Clorox ships nearly a million packages of disinfecting wipes to stores across the U.S. every day, and the company expects to boost output 50% to 1.5 million by February. Despite stepping up its production, the company still doesn't expect to fully stock shelves until the middle of next year.
The ongoing shortage of the wipes comes as Clorox grapples with unprecedented consumer demand, which has soared upwards of 500% since the coronavirus pandemic first hit the U.S. in March, according to the company.
"As soon as they're on [the] shelf, people scoop them up," a Clorox spokesperson said in an email to CBS MoneyWatch. "This is not surprising given the continued worsening trends of COVID-19."
A hot commodity amid the still rampaging coronavirus pandemic, the product has been the object of much stockpiling by consumers for months, resulting in increased sales and shortages. Yet while other coveted items such as toilet paper and paper towels are mostly back on retail shelves, disinfecting wipes are not.
"People are suffering, COVID is surging, but everything we know right now — we probably won't be back in the type of in-stock positions, or you know, what people are used to going to the store, until mid-2021," Clorox Chief Operating Officer Eric Reynolds told NBC Nightly News on Thursday.
Clorox manufacturing facilities are running around the clock, and the company is doubling the size of its wipes plant, which it expects to be up and running in February, according to the spokesperson. Additionally, the company has added more than 10 new external manufacturers this year to produce as many wipes as possible.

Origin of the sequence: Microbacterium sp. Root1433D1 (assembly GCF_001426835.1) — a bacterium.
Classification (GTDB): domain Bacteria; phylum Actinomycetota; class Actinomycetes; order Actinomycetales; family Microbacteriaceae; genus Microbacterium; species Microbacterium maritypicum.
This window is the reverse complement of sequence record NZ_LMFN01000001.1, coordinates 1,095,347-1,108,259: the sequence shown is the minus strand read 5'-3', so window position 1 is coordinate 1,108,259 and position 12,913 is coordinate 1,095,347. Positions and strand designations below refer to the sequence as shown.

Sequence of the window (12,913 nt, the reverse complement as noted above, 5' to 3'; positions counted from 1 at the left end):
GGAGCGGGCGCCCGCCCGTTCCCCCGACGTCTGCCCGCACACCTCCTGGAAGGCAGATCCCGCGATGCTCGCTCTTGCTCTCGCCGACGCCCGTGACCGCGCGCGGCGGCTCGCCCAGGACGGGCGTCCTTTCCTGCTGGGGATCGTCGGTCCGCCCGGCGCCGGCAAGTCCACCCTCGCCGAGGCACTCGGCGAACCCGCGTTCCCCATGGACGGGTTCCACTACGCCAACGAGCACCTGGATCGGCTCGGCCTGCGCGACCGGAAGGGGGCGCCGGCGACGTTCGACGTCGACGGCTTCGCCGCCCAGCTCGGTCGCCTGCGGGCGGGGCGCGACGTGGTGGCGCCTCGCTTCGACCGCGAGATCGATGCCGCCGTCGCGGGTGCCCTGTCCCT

It's not the first time Clorox has pushed back its expected timeframe for when wipes would be readily available. The company back in August warned that consumers shouldn't expect to see wipes again this year.
Part of the trouble, Clorox explained at the time, is that material used to make wipes, polyester spunlace, is also used in making other in-demand products such as masks and medical gowns, rendering it in short supply.
"We're also also focusing on products that can be made faster and on efforts to expedite products to retailers," the Clorox spokesperson said on Friday.
The good news, according to Clorox, is that consumers have other options for disinfecting their homes. Clorox regular disinfecting bleach should be back on store shelves now, and the company's Pine-Sol original cleaner has received regulatory approval for its claim of being effective in killing the virus that causes COVID-19, the spokesperson noted.
First published on December 11, 2020 / 4:00 PM
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